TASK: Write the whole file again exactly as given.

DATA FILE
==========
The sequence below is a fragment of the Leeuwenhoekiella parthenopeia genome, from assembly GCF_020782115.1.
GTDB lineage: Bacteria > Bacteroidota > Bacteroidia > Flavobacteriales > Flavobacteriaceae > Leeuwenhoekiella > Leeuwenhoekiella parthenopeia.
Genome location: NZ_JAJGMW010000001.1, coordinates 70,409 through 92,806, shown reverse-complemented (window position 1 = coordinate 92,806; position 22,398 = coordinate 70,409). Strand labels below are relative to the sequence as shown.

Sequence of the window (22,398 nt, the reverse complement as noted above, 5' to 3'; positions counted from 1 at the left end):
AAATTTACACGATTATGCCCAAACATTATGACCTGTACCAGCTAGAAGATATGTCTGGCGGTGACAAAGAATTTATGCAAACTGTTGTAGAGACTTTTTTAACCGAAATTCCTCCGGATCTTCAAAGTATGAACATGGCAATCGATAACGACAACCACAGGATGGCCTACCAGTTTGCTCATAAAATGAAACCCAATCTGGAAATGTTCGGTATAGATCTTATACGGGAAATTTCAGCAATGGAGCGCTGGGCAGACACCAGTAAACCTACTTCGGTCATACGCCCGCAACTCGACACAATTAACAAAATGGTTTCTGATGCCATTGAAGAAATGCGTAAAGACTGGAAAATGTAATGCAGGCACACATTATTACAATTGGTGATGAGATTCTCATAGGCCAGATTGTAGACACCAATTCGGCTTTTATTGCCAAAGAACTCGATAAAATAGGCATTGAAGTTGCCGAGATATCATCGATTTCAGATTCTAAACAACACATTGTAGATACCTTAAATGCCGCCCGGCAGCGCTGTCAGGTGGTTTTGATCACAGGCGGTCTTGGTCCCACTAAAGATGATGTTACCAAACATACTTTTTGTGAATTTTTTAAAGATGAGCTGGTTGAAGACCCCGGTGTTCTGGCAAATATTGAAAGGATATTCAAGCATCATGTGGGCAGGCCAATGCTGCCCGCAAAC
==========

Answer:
The sequence below is a fragment of the Leeuwenhoekiella parthenopeia genome, from assembly GCF_020782115.1.
GTDB lineage: Bacteria > Bacteroidota > Bacteroidia > Flavobacteriales > Flavobacteriaceae > Leeuwenhoekiella > Leeuwenhoekiella parthenopeia.
Genome location: NZ_JAJGMW010000001.1, coordinates 70,409 through 92,806, shown reverse-complemented (window position 1 = coordinate 92,806; position 22,398 = coordinate 70,409). Strand labels below are relative to the sequence as shown.

Sequence of the window (22,398 nt, the reverse complement as noted above, 5' to 3'; positions counted from 1 at the left end):
AAATTTACACGATTATGCCCAAACATTATGACCTGTACCAGCTAGAAGATATGTCTGGCGGTGACAAAGAATTTATGCAAACTGTTGTAGAGACTTTTTTAACCGAAATTCCTCCGGATCTTCAAAGTATGAACATGGCAATCGATAACGACAACCACAGGATGGCCTACCAGTTTGCTCATAAAATGAAACCCAATCTGGAAATGTTCGGTATAGATCTTATACGGGAAATTTCAGCAATGGAGCGCTGGGCAGACACCAGTAAACCTACTTCGGTCATACGCCCGCAACTCGACACAATTAACAAAATGGTTTCTGATGCCATTGAAGAAATGCGTAAAGACTGGAAAATGTAATGCAGGCACACATTATTACAATTGGTGATGAGATTCTCATAGGCCAGATTGTAGACACCAATTCGGCTTTTATTGCCAAAGAACTCGATAAAATAGGCATTGAAGTTGCCGAGATATCATCGATTTCAGATTCTAAACAACACATTGTAGATACCTTAAATGCCGCCCGGCAGCGCTGTCAGGTGGTTTTGATCACAGGCGGTCTTGGTCCCACTAAAGATGATGTTACCAAACATACTTTTTGTGAATTTTTTAAAGATGAGCTGGTTGAAGACCCCGGTGTTCTGGCAAATATTGAAAGGATATTCAAGCATCATGTGGGCAGGCCAATGCTGCCCGCAAAC